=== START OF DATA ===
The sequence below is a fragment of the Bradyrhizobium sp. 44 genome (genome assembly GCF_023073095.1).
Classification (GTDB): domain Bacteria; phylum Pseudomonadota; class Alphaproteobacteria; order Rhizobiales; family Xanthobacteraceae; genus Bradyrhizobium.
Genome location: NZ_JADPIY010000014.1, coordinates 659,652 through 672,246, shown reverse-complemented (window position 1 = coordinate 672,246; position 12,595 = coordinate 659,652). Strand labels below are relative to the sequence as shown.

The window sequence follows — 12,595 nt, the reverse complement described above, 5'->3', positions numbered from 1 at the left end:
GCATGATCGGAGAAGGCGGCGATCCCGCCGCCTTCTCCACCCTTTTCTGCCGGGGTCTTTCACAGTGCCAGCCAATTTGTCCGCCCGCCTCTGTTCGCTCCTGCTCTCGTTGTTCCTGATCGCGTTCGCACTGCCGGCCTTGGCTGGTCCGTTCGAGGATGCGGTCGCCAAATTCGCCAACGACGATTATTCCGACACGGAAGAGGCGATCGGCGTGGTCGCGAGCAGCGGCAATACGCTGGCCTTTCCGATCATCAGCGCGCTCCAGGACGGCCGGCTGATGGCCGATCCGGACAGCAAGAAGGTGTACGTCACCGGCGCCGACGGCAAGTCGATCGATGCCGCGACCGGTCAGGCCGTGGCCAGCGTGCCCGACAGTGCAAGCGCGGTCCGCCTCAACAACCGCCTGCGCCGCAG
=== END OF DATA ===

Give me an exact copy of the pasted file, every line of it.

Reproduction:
The sequence below is a fragment of the Bradyrhizobium sp. 44 genome (genome assembly GCF_023073095.1).
Classification (GTDB): domain Bacteria; phylum Pseudomonadota; class Alphaproteobacteria; order Rhizobiales; family Xanthobacteraceae; genus Bradyrhizobium.
Genome location: NZ_JADPIY010000014.1, coordinates 659,652 through 672,246, shown reverse-complemented (window position 1 = coordinate 672,246; position 12,595 = coordinate 659,652). Strand labels below are relative to the sequence as shown.

The window sequence follows — 12,595 nt, the reverse complement described above, 5'->3', positions numbered from 1 at the left end:
GCATGATCGGAGAAGGCGGCGATCCCGCCGCCTTCTCCACCCTTTTCTGCCGGGGTCTTTCACAGTGCCAGCCAATTTGTCCGCCCGCCTCTGTTCGCTCCTGCTCTCGTTGTTCCTGATCGCGTTCGCACTGCCGGCCTTGGCTGGTCCGTTCGAGGATGCGGTCGCCAAATTCGCCAACGACGATTATTCCGACACGGAAGAGGCGATCGGCGTGGTCGCGAGCAGCGGCAATACGCTGGCCTTTCCGATCATCAGCGCGCTCCAGGACGGCCGGCTGATGGCCGATCCGGACAGCAAGAAGGTGTACGTCACCGGCGCCGACGGCAAGTCGATCGATGCCGCGACCGGTCAGGCCGTGGCCAGCGTGCCCGACAGTGCAAGCGCGGTCCGCCTCAACAACCGCCTGCGCCGCAG